• Overweight and frequent migraine sufferers may benefit from treatment with topiramate as it helps prevent migraine attacks and can aid weight loss.
  • People who are very anxious or depressed and overweight can benefit, for example, from bupropion.
  • People with diabetes mellitus and weight loss may benefit from metformin, liraglutide, or even a new drug called dapaglifozin.

The endocrinologist emphasizes that an eventual prescription of any of these drugs for the treatment of obesity only characterizes the off-label use of the medication (practice of prescribing registered drugs for an indication not included in the product’s package insert), allowed by the CFM, but which must be well explained to the patient by the doctor.

“These are just some of the options we have. But it is worth noting that it is essential to always consult an endocrinologist before starting the use of any medication for weight loss”, adds Sebastianes.

Side effects of weight loss drugs

According to Sebastianes, most drugs are relatively safe as long as they are prescribed after a good medical evaluation. “However, like any medication, side effects can occur,” she says. He cites some examples below:

  • headache
  • Change in bowel habits (constipation or diarrhea)
  • Palpitations
  • Increase in blood pressure
  • Insomnia
  • Dry mouth
  • Irritability
  • mood swing
  • Depression
  • Anxiety
  • Tingles
  • Spots on the skin
  • memory change

The endocrinologist adds that, in very rare cases, even seizures are possible side effects of one or more of these drugs. “That’s why it’s important to have a medical evaluation before using them”, he highlights.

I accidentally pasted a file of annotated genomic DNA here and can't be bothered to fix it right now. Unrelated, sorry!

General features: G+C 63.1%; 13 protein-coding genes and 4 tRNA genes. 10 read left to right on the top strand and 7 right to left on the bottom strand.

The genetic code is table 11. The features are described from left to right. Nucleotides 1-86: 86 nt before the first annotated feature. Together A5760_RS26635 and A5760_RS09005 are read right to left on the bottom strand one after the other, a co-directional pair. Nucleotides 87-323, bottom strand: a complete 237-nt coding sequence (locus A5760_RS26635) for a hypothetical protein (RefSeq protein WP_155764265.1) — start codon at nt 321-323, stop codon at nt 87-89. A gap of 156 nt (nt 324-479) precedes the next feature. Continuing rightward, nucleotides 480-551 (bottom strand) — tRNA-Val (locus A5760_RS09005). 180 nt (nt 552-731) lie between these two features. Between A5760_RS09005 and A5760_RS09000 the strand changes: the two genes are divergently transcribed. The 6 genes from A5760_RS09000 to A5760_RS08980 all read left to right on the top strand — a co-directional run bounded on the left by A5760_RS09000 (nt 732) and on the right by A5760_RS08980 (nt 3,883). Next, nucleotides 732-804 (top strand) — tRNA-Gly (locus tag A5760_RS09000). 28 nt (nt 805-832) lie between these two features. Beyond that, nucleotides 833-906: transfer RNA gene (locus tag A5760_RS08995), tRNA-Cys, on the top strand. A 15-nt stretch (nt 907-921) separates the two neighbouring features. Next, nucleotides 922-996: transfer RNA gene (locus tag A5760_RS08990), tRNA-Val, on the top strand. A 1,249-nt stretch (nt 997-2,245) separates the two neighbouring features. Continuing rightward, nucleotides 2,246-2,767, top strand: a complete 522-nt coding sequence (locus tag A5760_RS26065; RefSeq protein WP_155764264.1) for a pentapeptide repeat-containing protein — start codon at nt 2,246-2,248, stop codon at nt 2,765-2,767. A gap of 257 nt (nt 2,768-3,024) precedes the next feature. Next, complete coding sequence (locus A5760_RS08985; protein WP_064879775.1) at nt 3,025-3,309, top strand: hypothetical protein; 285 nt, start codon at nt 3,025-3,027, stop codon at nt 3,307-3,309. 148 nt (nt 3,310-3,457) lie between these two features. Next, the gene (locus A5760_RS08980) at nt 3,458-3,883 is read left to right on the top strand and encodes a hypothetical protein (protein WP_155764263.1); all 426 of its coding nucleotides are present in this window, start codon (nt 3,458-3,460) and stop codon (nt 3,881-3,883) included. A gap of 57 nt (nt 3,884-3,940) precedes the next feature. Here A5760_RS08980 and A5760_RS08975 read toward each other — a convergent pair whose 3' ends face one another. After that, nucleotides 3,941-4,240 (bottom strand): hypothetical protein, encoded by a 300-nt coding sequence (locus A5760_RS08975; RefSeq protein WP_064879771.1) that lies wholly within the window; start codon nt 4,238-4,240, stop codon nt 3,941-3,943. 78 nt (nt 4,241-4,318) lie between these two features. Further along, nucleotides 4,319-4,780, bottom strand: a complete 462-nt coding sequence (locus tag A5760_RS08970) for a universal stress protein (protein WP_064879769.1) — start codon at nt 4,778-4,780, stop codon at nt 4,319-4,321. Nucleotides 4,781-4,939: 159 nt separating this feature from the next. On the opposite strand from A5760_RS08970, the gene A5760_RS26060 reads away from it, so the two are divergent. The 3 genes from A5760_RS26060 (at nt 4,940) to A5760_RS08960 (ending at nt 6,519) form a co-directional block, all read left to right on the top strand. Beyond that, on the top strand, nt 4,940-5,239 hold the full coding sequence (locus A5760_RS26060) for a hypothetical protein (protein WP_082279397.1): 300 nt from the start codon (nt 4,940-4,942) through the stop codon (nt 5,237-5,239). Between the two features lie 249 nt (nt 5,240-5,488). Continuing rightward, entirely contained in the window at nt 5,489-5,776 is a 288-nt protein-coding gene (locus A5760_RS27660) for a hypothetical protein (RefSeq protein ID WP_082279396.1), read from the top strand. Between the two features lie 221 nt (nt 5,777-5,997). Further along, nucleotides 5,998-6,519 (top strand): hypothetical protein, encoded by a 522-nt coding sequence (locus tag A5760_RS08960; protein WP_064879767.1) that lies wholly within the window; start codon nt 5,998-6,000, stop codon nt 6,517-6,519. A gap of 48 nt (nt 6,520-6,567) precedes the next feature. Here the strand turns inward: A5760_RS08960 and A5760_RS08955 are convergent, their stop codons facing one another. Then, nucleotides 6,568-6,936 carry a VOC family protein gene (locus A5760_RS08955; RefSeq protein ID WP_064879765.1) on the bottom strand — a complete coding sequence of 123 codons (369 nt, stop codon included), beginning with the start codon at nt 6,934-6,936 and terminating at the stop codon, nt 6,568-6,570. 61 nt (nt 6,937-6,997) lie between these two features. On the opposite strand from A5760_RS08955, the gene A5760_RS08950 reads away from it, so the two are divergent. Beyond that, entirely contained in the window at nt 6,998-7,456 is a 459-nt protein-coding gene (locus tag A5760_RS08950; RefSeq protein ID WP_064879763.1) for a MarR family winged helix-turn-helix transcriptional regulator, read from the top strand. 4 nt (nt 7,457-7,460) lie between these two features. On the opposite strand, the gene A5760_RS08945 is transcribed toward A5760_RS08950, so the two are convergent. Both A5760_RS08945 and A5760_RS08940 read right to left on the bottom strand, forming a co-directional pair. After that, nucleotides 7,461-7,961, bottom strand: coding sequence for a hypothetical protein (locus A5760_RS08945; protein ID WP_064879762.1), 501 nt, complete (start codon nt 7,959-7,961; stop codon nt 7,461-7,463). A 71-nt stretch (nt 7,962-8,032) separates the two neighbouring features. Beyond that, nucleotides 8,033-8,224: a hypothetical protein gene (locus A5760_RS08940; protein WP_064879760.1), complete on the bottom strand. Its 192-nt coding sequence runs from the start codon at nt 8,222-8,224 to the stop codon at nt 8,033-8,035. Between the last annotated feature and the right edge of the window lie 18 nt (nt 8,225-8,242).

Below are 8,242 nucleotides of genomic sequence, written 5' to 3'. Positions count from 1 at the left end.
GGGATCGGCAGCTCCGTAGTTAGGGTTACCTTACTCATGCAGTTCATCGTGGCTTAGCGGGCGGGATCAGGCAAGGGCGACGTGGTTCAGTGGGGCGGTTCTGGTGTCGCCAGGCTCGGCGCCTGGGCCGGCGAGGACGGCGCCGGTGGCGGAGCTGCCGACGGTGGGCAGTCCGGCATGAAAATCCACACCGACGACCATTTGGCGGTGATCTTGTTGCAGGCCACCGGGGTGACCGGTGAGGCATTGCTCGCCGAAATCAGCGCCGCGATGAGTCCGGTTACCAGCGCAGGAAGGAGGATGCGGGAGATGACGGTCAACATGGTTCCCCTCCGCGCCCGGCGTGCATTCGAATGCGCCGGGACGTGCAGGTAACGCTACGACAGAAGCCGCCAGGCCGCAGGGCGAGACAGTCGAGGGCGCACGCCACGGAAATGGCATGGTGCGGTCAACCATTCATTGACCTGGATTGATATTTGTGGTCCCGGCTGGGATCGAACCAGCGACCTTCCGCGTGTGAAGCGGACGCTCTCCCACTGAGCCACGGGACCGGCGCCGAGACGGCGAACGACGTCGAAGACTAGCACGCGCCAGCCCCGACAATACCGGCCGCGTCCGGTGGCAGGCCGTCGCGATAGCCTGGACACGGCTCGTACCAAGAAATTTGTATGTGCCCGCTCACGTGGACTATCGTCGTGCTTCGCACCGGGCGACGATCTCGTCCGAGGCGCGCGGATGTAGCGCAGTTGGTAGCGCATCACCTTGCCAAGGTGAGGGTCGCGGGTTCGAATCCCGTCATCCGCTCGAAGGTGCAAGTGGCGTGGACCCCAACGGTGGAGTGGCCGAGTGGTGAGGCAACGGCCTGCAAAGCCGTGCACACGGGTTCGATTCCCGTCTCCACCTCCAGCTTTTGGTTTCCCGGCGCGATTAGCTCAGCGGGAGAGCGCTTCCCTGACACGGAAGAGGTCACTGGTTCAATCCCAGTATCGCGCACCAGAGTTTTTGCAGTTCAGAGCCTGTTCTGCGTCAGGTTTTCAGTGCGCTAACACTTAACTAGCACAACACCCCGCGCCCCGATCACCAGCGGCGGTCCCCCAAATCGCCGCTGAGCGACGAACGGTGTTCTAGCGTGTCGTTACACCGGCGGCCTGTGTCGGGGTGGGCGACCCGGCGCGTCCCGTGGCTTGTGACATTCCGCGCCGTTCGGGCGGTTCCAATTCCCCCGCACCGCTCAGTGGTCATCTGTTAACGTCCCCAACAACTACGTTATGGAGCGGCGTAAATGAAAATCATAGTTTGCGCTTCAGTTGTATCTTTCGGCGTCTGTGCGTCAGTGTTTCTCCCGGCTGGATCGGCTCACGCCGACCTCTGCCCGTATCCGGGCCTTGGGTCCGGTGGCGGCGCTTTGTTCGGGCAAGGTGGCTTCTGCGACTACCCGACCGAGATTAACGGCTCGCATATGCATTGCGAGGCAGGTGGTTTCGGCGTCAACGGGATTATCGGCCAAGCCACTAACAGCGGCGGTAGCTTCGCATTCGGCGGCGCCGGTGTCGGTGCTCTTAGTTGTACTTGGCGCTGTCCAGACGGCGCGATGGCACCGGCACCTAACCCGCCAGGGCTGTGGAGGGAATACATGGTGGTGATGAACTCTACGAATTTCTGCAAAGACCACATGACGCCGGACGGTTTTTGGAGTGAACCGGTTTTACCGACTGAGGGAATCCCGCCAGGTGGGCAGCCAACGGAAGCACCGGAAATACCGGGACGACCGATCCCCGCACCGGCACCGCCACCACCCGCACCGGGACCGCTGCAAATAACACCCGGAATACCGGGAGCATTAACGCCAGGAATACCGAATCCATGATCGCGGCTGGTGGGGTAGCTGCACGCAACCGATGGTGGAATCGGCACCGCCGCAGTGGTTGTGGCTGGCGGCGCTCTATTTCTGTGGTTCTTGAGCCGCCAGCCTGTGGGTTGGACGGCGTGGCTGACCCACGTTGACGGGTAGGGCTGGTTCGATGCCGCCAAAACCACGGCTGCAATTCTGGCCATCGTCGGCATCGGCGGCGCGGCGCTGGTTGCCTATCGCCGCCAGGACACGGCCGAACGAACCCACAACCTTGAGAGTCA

How can I buy weight loss pills?

Most weight loss drugs are sold under controlled conditions, that is, they are only sold with medical prescriptions. This is the case with sibutramine and orlistat.

Herbal medicines do not require a prescription. “However, we know that they can also have side effects. For example, those who have arrhythmias should avoid green tea, as it can worsen the condition. Therefore, I do not encourage the use of any of these drugs without first consulting a doctor”, highlights endocrinologist Sebastianes.

In which cases are weight loss remedies indicated?

Fernando Sebastianes explains, in general, in which cases weight loss drugs are indicated.

Obesity: this is a disease, like diabetes mellitus, whose treatment is based on the elaboration of a food plan, physical activity and, in some cases, medications and even bariatric surgery.

BMI (body mass index) > 30 kg/m2: the endocrinologist explains that, usually, the drugs are indicated in cases of patients with a BMI (body mass index) > 30 kg/m2, with difficulty in losing weight, only with improved diet and exercise.